That’s a lot of miscarriages. Bellow is the first of a 4-part-series I wrote about the early miscarriage I experienced last month. One of the main reasons I wrote this series was to help relieve some of the stigma surrounding miscarriage. So many couples go through this in one way or another, but it is so rarely spoken about. Most women I have spoken to about their experiences with miscarriages say that they had no idea what to expect once they realized they were going to have a miscarriage. Some were also not well informed about their options and later regretted the choices they made. I hope that this series will help women know some of the possible outcomes they can expect, as well as realize that they are not alone.
We decided to begin sharing the pregnancy news before the ultrasound results came in. We did this for a few reasons. First, my sister and brother-in-law and their three children were visiting us for Chanukah and American Thanks Giving. We thought it would be nice to share the news with them and my mother-in-law in person, during one of our family gatherings. Second, although I had concerns about the pregnancy, I did not REALLY think something would go wrong. We were excited to tell our loved ones. Our tradition is usually to wait until I’m 12 weeks along. But this was less than a week before that mark.
We told our two oldest daughters first. This was the most fun part and they were so excited. They really wanted to share the news, especially my older daughter. I told her she could tell a couple of close friends. But I also didn’t expect the secret to be kept for long. Even though we were excited and didn’t want to wait, as we told our family, I had a voice in the back of my mind, “Things may not work out”, and “Don’t get too excited”.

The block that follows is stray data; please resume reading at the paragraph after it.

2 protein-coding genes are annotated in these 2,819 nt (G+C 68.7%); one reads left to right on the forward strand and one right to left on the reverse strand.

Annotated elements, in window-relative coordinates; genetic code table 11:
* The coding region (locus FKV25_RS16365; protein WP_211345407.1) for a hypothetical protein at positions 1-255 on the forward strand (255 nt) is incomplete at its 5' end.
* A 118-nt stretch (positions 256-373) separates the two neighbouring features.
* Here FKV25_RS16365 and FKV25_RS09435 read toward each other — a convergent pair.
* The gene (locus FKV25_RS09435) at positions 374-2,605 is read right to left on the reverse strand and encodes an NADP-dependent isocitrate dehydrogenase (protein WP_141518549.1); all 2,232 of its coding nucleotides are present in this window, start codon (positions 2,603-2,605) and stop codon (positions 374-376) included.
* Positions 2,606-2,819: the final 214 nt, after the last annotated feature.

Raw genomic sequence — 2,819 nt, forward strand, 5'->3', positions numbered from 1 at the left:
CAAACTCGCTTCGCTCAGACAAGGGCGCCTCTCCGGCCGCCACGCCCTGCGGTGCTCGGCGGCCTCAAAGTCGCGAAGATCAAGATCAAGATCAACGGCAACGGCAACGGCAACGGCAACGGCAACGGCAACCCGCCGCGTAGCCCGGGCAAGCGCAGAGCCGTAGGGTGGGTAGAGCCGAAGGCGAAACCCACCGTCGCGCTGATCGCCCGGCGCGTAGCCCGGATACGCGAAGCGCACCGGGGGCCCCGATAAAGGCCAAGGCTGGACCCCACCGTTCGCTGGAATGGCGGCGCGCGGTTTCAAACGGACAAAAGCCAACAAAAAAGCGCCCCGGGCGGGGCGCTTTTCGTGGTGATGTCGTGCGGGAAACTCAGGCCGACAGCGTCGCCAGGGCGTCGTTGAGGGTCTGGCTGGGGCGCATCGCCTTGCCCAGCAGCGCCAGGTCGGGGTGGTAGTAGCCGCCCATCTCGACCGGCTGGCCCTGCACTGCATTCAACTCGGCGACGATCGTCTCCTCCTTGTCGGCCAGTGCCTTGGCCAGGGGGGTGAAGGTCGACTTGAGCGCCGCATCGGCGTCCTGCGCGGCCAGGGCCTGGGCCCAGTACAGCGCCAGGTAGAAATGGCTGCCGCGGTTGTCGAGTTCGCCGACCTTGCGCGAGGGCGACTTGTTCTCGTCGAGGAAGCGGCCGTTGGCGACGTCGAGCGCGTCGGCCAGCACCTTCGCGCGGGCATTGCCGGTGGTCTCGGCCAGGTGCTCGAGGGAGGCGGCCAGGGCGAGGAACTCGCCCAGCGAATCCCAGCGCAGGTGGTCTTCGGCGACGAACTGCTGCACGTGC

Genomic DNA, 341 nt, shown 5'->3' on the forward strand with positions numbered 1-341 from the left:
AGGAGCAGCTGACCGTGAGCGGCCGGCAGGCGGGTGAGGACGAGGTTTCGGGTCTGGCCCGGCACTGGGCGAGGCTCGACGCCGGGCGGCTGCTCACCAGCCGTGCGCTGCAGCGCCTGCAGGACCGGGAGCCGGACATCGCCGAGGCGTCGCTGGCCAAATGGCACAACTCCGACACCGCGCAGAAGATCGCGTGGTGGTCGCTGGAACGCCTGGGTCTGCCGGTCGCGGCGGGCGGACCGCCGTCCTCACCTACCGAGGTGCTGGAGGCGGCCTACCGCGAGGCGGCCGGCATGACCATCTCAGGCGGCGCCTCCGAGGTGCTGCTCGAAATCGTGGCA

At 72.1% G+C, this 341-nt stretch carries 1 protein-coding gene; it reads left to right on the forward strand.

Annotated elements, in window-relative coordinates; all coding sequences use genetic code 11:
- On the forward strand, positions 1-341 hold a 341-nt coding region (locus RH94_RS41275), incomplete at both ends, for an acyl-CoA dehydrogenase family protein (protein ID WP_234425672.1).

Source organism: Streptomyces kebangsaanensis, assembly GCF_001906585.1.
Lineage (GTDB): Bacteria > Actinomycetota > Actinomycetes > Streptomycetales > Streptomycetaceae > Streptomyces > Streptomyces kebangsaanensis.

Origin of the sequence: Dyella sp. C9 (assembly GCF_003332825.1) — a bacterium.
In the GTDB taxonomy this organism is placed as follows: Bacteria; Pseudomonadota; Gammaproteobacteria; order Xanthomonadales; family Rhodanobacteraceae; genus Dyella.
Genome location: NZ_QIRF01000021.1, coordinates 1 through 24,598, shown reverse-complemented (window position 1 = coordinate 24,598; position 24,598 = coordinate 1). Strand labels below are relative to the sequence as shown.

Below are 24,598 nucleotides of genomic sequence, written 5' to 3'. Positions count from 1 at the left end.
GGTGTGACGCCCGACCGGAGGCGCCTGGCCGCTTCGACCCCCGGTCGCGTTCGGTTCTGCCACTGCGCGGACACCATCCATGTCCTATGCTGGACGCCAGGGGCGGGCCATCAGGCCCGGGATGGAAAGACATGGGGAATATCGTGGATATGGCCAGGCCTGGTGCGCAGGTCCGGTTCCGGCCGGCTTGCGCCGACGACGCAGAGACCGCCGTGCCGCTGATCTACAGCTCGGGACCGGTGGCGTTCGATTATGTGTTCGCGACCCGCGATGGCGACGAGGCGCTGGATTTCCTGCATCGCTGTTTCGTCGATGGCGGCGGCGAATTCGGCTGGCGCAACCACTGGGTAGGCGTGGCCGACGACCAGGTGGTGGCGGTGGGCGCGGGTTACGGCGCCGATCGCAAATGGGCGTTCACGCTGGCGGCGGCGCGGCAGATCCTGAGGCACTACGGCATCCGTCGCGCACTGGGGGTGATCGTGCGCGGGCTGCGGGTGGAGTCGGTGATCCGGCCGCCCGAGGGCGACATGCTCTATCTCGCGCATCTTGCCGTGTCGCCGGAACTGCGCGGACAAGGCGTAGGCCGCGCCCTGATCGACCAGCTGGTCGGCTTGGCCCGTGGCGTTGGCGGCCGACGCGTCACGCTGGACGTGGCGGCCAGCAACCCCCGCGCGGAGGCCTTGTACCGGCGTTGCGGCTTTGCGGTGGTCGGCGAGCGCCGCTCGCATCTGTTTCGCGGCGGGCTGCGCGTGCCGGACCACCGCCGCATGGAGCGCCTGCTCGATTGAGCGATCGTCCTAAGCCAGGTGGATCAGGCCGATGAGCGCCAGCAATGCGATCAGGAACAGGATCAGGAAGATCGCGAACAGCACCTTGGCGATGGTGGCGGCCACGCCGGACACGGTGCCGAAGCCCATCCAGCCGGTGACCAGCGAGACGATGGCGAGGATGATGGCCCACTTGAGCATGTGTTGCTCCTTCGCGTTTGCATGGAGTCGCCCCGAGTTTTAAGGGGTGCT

A couple of days later I planned to call my midwife to find out the results of my ultrasound. That morning I had a gush of blood. “Uh oh, what was that?” I called my midwife right away. She looked over the results and explained to me that the fetus is the size of a 6-week old. How could this be? It could either be that our dating was off, or that the baby stopped growing. My midwife was hopeful, but I was not really. I was sure of our dates.
I had to go on an emergency family trip as my grandfather was dying of a sudden condition. So I could not have a follow-up ultrasound to confirm the findings until I returned the following week. I continued having brown spotting for the whole week. I prayed that nothing major would happen while on my trip and I also tried to ignore the idea of having a dead fetus inside of me. I wanted to be present with my family through my grandfather’s death and funeral.
As soon as I returned into town I scheduled the next appointment, called a “viability ultrasound”. As my daughter was sick with a severe stomach virus I had to run into the clinic quickly one morning before my husband went to work, while he stayed at home with our daughter. I could see in the ultrasound that the fetus had indeed stopped growing at 6 weeks. I could also see that the amniotic sack, which was quite large, as it had kept growing until that point, was beginning to pull away from the sides and that’s where the spotting was coming from.
So what’s next?
Do I want to wait for it to happen naturally?
Do I want to take pills to speed up the process?
Do I want to have a D&C?
It’s a difficult situation as it is. Needing to make a decision on top of it all is hard.”